By Lisa MacNeil, President of Tree of Life Canada
Enjoy British cheese while you can, because, thanks to glacially slow trade negotiations between Canada and the U.K., they may all soon be distant memories.
As Canadian and British negotiations for a new bilateral trade relationship endlessly drag, food importers across Canada are left wondering whether they will be able import British cheeses at all in 2024. Time is running out, and the small importers and local specialty shops that satisfy the demand of British cheese lovers across the country, are about to become collateral damage.
As Canada’s largest importer of British cheeses, my not-so-large company, Tree of Life, has been standing on the edge of the cliff for well over a year. But ours is just one of many businesses facing the possibility of losing market access, and the precious business relationships we’ve built and grown over half a century.
An endangered niche market
In Canada, cheese importing is made possible through quotas allocated by the Canadian government. If a would-be importer does not have quota, they face a prohibitive 245.5% tariff on the price of their product. In other words the cost of a simple piece of British Cheese will nearly triple, therefore taking it off the tables of most Canadian consumers.
Currently, importers of British cheeses are able to import British cheese products only if they have been granted quota under the WTO Cheese Tariff Rate Quota (TRQ) EU Reserve. This quota was originally available when Britain was in the EU, but since Brexit, the access has only been conditionally extended through something called the Trade Continuity Agreement (TCA) cheese letters – while trade negotiators work out the details of a broader Canada-UK trade agreement.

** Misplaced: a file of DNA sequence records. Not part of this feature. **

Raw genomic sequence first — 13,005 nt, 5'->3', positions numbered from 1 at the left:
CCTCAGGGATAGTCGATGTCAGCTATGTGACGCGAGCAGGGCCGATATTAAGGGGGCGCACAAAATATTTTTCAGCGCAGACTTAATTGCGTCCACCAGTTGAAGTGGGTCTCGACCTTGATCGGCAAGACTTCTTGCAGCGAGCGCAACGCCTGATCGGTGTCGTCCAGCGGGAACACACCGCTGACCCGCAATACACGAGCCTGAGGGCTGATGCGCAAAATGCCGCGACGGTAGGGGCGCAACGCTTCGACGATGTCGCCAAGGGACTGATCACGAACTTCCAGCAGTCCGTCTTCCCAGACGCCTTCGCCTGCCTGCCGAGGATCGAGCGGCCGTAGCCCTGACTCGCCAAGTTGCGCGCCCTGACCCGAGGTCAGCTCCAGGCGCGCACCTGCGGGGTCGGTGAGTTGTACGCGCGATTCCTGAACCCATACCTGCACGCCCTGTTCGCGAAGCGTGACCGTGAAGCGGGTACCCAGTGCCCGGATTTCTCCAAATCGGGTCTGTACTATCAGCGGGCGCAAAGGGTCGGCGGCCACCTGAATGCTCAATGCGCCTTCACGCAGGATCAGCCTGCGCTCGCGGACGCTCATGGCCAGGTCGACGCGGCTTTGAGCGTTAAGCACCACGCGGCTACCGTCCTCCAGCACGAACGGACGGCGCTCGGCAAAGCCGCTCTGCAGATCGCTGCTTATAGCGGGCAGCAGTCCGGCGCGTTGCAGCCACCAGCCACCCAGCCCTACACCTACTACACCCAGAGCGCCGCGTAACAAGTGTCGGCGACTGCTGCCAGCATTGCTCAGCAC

Unfortunately, the broader agreement is still not close to being completed and the “cheese letters” will expire at the end of 2023, and unless both governments agree to extend it, there is a very real chance that British cheese could disappear from the Canadian market.
The main victims will be Canadian small businesses and cheese lovers
The main victims of the expiry of the “cheese letters” will be the Canadian consumers, who buy fine British cheeses, and food importers, most of which are small to mid-sized enterprises. And because cheese imports must be planned in advance, 2024 purchasing decisions are already being made (this includes agreements with British suppliers, Canadian retailers, etc.), which makes the negotiations timelines even more critical.
For many local cheese stores, British shops, and other small and medium businesses that are trying to stay afloat in a difficult economy, these market access challenges may mean the difference between meeting the payroll and bankruptcy.
We need an agreement to allow British cheese before it’s too late
Canada has the tools to save our sector and protect small and medium-sized businesses. That is why, on behalf of cheese importers, cheese retailers and the individuals and families that enjoy British cheese, we are calling on the governments of Canada and the UK to come to an agreement that ensures continued market access of British cheeses in 2024 or, at the very least, extend the validity of the TCA Cheese Letters.
In this challenging business environment and ongoing period of economic uncertainty, small luxuries, like British cheeses, provide jobs and give enjoyment to thousands of people. Canadian consumers and businesses should not have to suffer the consequences of the fallout from Brexit. All we are saying is give cheese a chance.